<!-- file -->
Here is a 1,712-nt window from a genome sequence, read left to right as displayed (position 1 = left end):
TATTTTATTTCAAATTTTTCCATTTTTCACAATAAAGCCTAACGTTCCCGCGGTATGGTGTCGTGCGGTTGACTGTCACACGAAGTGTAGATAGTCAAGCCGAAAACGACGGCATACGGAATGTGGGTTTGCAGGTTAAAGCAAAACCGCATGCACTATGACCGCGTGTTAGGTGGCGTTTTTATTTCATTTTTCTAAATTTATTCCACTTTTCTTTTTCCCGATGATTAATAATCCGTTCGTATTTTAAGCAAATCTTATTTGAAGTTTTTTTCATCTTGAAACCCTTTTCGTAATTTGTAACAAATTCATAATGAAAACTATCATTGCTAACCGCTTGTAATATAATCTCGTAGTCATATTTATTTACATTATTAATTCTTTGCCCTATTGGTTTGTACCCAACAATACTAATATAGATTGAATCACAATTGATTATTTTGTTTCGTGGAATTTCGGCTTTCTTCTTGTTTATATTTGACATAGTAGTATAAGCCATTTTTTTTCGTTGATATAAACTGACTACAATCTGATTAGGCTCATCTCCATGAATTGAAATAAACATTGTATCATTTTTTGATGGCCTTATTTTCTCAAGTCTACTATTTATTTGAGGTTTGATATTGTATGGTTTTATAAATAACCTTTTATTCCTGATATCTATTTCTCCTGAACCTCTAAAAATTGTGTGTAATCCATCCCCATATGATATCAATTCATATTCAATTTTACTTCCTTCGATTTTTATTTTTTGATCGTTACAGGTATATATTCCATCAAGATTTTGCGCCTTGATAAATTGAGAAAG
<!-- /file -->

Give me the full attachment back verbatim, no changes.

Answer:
Here is a 1,712-nt window from a genome sequence, read left to right as displayed (position 1 = left end):
TATTTTATTTCAAATTTTTCCATTTTTCACAATAAAGCCTAACGTTCCCGCGGTATGGTGTCGTGCGGTTGACTGTCACACGAAGTGTAGATAGTCAAGCCGAAAACGACGGCATACGGAATGTGGGTTTGCAGGTTAAAGCAAAACCGCATGCACTATGACCGCGTGTTAGGTGGCGTTTTTATTTCATTTTTCTAAATTTATTCCACTTTTCTTTTTCCCGATGATTAATAATCCGTTCGTATTTTAAGCAAATCTTATTTGAAGTTTTTTTCATCTTGAAACCCTTTTCGTAATTTGTAACAAATTCATAATGAAAACTATCATTGCTAACCGCTTGTAATATAATCTCGTAGTCATATTTATTTACATTATTAATTCTTTGCCCTATTGGTTTGTACCCAACAATACTAATATAGATTGAATCACAATTGATTATTTTGTTTCGTGGAATTTCGGCTTTCTTCTTGTTTATATTTGACATAGTAGTATAAGCCATTTTTTTTCGTTGATATAAACTGACTACAATCTGATTAGGCTCATCTCCATGAATTGAAATAAACATTGTATCATTTTTTGATGGCCTTATTTTCTCAAGTCTACTATTTATTTGAGGTTTGATATTGTATGGTTTTATAAATAACCTTTTATTCCTGATATCTATTTCTCCTGAACCTCTAAAAATTGTGTGTAATCCATCCCCATATGATATCAATTCATATTCAATTTTACTTCCTTCGATTTTTATTTTTTGATCGTTACAGGTATATATTCCATCAAGATTTTGCGCCTTGATAAATTGAGAAAG